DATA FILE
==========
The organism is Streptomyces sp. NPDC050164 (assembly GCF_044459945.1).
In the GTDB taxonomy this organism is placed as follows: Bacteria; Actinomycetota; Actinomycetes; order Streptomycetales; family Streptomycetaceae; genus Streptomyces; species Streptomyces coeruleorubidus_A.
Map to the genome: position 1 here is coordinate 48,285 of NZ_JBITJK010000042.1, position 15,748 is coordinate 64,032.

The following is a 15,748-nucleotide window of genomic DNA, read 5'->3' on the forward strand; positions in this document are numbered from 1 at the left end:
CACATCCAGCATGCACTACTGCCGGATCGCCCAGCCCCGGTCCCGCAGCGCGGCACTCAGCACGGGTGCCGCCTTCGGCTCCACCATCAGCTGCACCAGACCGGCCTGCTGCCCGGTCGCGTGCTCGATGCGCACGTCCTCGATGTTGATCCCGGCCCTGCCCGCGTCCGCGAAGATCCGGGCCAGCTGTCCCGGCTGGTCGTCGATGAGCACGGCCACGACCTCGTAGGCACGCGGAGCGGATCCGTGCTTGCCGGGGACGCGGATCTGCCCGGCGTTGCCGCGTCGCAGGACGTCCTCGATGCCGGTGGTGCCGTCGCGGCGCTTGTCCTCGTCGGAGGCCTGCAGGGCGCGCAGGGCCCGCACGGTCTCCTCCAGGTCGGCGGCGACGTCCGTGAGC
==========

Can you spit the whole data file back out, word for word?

The organism is Streptomyces sp. NPDC050164 (assembly GCF_044459945.1).
In the GTDB taxonomy this organism is placed as follows: Bacteria; Actinomycetota; Actinomycetes; order Streptomycetales; family Streptomycetaceae; genus Streptomyces; species Streptomyces coeruleorubidus_A.
Map to the genome: position 1 here is coordinate 48,285 of NZ_JBITJK010000042.1, position 15,748 is coordinate 64,032.

The following is a 15,748-nucleotide window of genomic DNA, read 5'->3' on the forward strand; positions in this document are numbered from 1 at the left end:
CACATCCAGCATGCACTACTGCCGGATCGCCCAGCCCCGGTCCCGCAGCGCGGCACTCAGCACGGGTGCCGCCTTCGGCTCCACCATCAGCTGCACCAGACCGGCCTGCTGCCCGGTCGCGTGCTCGATGCGCACGTCCTCGATGTTGATCCCGGCCCTGCCCGCGTCCGCGAAGATCCGGGCCAGCTGTCCCGGCTGGTCGTCGATGAGCACGGCCACGACCTCGTAGGCACGCGGAGCGGATCCGTGCTTGCCGGGGACGCGGATCTGCCCGGCGTTGCCGCGTCGCAGGACGTCCTCGATGCCGGTGGTGCCGTCGCGGCGCTTGTCCTCGTCGGAGGCCTGCAGGGCGCGCAGGGCCCGCACGGTCTCCTCCAGGTCGGCGGCGACGTCCGTGAGC